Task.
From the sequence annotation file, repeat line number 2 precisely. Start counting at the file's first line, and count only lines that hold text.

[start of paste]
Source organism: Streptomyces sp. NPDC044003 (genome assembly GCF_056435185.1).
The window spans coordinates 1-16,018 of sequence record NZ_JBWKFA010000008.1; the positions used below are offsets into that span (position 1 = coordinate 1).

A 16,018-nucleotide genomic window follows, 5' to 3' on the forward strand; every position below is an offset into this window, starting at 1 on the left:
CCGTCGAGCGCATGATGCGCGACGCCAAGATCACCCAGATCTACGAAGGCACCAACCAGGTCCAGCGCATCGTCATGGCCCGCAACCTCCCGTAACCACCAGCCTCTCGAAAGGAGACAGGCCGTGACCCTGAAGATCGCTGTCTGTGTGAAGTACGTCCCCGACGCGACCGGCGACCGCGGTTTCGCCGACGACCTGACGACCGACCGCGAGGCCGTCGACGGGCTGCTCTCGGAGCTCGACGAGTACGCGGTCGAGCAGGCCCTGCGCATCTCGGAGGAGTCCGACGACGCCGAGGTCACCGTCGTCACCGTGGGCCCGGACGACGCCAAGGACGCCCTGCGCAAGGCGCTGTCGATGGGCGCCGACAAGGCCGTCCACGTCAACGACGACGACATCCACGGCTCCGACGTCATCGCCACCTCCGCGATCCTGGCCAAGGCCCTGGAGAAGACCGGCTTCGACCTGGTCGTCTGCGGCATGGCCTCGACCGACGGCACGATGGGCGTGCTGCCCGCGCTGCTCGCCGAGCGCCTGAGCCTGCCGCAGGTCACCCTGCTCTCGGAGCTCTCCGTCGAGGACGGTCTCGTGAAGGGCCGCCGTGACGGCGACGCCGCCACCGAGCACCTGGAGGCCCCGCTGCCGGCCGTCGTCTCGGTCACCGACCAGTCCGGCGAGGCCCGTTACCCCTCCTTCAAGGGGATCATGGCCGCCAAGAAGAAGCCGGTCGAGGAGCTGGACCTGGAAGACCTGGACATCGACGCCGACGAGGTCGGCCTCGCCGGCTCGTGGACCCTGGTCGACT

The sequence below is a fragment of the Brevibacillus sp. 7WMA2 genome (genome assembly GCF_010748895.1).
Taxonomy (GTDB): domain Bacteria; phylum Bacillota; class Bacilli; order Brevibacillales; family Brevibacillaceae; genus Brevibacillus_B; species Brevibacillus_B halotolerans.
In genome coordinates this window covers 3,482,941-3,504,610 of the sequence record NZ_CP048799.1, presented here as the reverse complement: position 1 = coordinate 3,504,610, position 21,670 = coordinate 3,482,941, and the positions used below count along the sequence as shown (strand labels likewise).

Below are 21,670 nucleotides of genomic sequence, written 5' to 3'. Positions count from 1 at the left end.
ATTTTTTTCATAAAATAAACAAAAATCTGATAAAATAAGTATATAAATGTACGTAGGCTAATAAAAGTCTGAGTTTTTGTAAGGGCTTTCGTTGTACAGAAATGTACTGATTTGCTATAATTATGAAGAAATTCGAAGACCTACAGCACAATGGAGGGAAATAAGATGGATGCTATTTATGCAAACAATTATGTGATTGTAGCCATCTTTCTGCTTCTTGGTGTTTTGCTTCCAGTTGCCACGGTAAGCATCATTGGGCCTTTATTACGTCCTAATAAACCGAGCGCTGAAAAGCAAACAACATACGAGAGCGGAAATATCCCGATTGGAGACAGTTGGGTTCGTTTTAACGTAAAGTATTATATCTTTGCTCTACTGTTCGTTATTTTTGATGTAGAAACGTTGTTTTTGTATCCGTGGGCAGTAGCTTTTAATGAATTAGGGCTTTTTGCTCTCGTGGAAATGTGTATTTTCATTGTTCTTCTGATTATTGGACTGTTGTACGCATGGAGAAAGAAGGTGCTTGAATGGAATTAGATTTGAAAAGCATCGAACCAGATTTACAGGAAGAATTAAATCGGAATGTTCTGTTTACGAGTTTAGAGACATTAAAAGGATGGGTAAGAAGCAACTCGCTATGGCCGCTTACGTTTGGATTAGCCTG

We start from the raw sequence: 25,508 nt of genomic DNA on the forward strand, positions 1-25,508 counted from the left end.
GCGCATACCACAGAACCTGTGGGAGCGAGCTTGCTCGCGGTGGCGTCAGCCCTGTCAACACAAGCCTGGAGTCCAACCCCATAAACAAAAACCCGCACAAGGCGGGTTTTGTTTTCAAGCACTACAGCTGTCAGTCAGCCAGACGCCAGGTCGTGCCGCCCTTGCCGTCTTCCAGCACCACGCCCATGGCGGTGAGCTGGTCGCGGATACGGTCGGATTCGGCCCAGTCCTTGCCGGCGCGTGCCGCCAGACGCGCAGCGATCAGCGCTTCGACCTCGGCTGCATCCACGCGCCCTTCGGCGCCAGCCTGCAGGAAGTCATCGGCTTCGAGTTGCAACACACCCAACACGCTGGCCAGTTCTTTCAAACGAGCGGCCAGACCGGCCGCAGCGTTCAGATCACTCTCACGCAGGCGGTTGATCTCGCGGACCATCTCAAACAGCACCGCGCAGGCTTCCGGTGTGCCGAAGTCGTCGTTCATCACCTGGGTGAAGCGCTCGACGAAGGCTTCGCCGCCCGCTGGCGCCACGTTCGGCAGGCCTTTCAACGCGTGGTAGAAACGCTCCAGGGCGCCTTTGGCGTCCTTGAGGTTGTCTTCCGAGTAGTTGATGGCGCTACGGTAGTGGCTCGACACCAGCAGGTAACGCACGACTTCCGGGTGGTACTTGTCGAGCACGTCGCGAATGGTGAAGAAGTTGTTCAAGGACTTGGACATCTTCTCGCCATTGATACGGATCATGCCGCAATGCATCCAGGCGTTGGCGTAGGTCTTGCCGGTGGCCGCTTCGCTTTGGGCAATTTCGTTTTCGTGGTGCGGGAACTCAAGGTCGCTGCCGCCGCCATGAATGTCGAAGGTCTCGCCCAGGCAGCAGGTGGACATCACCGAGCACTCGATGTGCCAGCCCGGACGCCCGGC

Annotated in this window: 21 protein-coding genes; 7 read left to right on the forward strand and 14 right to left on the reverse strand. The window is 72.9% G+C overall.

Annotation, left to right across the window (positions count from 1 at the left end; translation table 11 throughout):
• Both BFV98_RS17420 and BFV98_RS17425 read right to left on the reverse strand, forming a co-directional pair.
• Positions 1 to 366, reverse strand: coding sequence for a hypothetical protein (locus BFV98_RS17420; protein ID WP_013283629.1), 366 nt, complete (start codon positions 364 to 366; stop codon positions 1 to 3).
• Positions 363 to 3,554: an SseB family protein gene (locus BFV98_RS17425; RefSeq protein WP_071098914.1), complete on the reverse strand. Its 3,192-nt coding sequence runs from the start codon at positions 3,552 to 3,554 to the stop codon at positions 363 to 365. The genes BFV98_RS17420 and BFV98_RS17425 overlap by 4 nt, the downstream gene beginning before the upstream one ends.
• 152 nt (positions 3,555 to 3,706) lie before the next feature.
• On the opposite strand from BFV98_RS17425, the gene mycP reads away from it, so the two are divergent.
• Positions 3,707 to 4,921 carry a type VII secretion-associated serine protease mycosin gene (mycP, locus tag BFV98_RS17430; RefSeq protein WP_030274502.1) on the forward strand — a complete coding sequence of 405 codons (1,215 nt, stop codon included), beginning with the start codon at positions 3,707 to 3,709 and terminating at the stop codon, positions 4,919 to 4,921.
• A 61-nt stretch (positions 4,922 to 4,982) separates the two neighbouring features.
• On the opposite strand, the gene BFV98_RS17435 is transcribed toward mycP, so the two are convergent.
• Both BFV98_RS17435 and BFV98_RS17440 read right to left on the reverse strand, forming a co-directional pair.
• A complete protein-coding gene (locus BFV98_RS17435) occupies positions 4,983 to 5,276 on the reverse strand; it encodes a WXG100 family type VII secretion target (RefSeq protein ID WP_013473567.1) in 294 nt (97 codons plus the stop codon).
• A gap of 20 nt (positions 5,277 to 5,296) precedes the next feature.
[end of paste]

The window spans coordinates 1-16,018 of sequence record NZ_JBWKFA010000008.1; the positions used below are offsets into that span (position 1 = coordinate 1).